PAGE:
# Electromagnetic Induction

## Presentation on theme: "Electromagnetic Induction"— Presentation transcript:

Electromagnetic Induction

Electromagnetic Induction
After scientists had discovered that an electric current can generate a magnetic field the logical question followed: “If an electric current can generate a magnetic field, can a magnetic field generate an electrical current?” Michael Faraday and Joseph Henry independently discovered they could.

Electromagnetic Induction
The generation of current from changing magnetic fields.

Faraday discovered many ways to induce a current
Faraday discovered many ways to induce a current. For example in the induction coil shown below. What was most interesting to note was that current is induced whether the magnet moves into the coil or the coil moves over the magnet. This showed that magnetic fields do not simply create electric currents, rather they are only generated by changing magnetic fields.

Another example of this comes when you move a bar magnet into or out of a hollow solenoid.
When the magnet is moved one way the current is in one direction and when it is moved the other way the current reverses. To predict the direction of the induced current we use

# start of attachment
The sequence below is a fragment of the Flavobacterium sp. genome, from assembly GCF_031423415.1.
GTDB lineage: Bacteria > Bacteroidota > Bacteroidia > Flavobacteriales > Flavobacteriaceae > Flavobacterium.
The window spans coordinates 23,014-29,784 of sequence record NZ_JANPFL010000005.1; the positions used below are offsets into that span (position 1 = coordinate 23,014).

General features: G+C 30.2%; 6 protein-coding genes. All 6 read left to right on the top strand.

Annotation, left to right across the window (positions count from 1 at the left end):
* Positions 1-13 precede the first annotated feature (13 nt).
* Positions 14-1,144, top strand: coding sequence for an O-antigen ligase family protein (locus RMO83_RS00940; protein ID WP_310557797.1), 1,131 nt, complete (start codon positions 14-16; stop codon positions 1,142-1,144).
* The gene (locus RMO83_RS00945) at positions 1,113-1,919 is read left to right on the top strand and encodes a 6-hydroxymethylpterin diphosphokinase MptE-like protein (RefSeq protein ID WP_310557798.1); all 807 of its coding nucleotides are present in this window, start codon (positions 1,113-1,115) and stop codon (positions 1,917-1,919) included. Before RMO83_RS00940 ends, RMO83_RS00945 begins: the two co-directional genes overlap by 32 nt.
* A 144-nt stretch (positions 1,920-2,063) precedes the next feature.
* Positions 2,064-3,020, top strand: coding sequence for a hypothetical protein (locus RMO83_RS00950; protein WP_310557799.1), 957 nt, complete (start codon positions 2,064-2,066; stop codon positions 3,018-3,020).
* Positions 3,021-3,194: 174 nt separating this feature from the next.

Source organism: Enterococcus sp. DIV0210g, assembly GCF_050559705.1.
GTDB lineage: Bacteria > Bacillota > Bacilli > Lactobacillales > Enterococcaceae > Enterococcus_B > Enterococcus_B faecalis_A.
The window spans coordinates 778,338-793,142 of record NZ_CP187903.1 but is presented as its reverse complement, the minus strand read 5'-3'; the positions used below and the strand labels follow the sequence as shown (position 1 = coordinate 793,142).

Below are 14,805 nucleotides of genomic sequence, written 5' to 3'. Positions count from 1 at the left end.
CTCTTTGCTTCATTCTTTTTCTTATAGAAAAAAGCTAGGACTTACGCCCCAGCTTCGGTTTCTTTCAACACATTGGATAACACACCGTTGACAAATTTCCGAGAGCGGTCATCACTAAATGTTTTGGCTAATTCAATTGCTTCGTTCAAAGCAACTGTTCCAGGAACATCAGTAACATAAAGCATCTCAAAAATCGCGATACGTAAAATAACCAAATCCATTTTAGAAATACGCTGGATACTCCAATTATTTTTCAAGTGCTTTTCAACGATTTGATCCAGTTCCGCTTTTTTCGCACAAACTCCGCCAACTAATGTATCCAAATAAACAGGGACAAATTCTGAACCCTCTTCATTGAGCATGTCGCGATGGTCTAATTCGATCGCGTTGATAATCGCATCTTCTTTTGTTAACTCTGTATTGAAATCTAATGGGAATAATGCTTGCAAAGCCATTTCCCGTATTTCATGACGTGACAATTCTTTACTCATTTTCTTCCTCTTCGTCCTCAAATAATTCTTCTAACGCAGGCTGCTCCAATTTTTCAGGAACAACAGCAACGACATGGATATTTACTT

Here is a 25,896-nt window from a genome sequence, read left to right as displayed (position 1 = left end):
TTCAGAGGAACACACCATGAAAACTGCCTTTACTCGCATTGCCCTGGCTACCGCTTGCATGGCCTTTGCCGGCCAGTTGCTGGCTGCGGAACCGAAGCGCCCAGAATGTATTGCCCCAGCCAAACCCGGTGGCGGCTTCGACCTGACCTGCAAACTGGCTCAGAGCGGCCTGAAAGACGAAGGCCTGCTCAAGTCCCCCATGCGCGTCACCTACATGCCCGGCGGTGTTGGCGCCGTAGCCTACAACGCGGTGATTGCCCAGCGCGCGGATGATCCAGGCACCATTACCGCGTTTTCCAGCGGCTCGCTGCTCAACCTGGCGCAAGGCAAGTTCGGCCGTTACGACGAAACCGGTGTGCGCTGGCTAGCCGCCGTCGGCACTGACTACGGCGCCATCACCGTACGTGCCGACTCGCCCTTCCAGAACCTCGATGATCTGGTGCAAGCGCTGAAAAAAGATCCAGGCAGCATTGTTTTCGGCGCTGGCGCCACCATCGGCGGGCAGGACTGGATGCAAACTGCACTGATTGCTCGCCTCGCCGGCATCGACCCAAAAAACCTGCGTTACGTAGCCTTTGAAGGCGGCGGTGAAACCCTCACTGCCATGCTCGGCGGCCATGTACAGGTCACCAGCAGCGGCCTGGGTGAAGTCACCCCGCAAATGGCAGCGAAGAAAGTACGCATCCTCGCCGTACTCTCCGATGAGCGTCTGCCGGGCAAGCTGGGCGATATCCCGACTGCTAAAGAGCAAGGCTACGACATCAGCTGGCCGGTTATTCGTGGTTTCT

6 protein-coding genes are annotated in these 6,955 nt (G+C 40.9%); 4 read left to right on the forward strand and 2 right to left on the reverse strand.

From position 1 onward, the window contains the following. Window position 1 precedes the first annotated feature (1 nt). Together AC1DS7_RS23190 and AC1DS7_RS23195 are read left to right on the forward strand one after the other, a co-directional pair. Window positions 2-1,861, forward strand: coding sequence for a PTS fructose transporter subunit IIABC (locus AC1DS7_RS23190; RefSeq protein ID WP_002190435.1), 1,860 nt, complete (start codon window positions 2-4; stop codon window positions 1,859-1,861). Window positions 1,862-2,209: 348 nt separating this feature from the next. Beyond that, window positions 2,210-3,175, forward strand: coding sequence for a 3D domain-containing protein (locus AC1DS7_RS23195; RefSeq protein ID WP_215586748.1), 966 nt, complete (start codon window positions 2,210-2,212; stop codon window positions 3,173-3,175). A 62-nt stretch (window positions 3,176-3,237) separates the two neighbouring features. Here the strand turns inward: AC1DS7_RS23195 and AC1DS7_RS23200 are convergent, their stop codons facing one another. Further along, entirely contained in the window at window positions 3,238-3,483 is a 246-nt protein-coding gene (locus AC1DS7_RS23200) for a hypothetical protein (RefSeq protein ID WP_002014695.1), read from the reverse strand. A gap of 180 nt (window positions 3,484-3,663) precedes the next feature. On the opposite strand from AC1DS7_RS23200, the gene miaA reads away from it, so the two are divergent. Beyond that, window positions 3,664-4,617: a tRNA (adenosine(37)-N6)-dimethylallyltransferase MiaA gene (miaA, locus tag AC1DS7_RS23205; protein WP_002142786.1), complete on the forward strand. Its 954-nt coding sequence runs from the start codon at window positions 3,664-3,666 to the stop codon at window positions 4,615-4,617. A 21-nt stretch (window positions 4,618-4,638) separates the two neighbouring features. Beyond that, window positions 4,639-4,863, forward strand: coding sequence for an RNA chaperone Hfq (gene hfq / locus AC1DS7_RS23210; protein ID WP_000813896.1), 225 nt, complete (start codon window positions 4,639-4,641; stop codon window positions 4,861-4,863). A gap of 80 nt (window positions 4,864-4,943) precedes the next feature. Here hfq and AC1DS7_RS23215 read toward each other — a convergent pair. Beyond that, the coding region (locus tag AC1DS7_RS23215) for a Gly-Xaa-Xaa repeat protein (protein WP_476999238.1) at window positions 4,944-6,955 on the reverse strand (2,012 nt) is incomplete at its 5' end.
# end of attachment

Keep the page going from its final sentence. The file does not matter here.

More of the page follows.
Changing the Strength of an electromagnet….
The strength of an electromagnet depends on: The number of turns of wire (increase number of turns for stronger magnet) (2) What the wire is around (add an iron core for stronger magnet) (3) The current through the wire (more current makes stronger magnet)

Lenz’s Law is really an application of
The Law of Conservation of Energy. Remember that we can use the 2nd Right Hand Rule to relate the poles of an electromagnet and the direction of current flow. Thumb: Points towards North. Fingers: Curl in direction of current flow.

Electric current is generated by a changing magnetic field.
In order to calculate the EMF generated we need to introduce the idea of magnetic flux. Magnetic Flux: the amount of magnetic field lines that pass through a coil.

Electric current is generated by a changing magnetic field.
For a loop of wire in a magnetic field, the magnetic flux depends on: (1) The strength of the field (2) The area of the loop (3) The orientation of the loop

Electric current is generated by a changing magnetic field.
Note that magnetic flux is at a maximum when the loop is perpendicular to the field. And at a minimum when the loop is parallel to the field.

Magnetic Flux can be calculated by:
Where: Ф= flux B = magnetic field A = area θ = orientation to field The units of flux are Tm2 or Webers (Wb) Ф = BAsinθ

EMF can be calculated by:
As we said before an EMF is produced by a changing magnetic field, specifically by a changing flux. In fact, Where: N = number of coils Note that the “–” sign relates to Lenz’s Law. Since the EMF generated opposes the change in flux. ε = -NΔΦ t

Example: A square loop of wire is perpendicular to a 1.50 T magnetic field. If each side of the wire is cm, what is the magnetic flux through the loop?

Example: A 1.80 diameter circular coil that contains 50 turns of wire is perpendicular to a T magnetic field. If the magnetic field is reduced to zero in a time of 0.100s what is the average induced EMF in the coil?

Example: A circular loop of wire radius 2.5 cm is placed in a magnetic field B = T into the page. The field is then reduced to T into the page in 0.10 s. What is the average induced EMF? b. Which direction does the current flow?